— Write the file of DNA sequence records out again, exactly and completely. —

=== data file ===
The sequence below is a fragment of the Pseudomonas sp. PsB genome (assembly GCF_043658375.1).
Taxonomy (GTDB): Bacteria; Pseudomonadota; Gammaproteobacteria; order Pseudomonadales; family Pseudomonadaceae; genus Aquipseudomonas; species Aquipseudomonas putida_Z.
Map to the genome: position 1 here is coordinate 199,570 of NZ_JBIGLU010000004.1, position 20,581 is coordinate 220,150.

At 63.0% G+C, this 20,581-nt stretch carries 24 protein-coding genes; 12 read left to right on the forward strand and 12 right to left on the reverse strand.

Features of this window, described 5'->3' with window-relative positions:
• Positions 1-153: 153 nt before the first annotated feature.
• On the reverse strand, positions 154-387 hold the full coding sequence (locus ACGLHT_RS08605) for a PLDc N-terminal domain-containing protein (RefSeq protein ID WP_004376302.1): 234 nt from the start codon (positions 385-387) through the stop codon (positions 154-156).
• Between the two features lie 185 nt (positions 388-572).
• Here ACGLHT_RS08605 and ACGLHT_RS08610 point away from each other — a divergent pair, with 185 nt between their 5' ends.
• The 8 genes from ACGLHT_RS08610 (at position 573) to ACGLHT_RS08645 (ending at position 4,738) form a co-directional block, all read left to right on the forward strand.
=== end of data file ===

The sequence below is a fragment of the Pseudomonas sp. PsB genome (assembly GCF_043658375.1).
Taxonomy (GTDB): Bacteria; Pseudomonadota; Gammaproteobacteria; order Pseudomonadales; family Pseudomonadaceae; genus Aquipseudomonas; species Aquipseudomonas putida_Z.
Map to the genome: position 1 here is coordinate 199,570 of NZ_JBIGLU010000004.1, position 20,581 is coordinate 220,150.

At 63.0% G+C, this 20,581-nt stretch carries 24 protein-coding genes; 12 read left to right on the forward strand and 12 right to left on the reverse strand.

Features of this window, described 5'->3' with window-relative positions:
• Positions 1-153: 153 nt before the first annotated feature.
• On the reverse strand, positions 154-387 hold the full coding sequence (locus ACGLHT_RS08605) for a PLDc N-terminal domain-containing protein (RefSeq protein ID WP_004376302.1): 234 nt from the start codon (positions 385-387) through the stop codon (positions 154-156).
• Between the two features lie 185 nt (positions 388-572).
• Here ACGLHT_RS08605 and ACGLHT_RS08610 point away from each other — a divergent pair, with 185 nt between their 5' ends.
• The 8 genes from ACGLHT_RS08610 (at position 573) to ACGLHT_RS08645 (ending at position 4,738) form a co-directional block, all read left to right on the forward strand.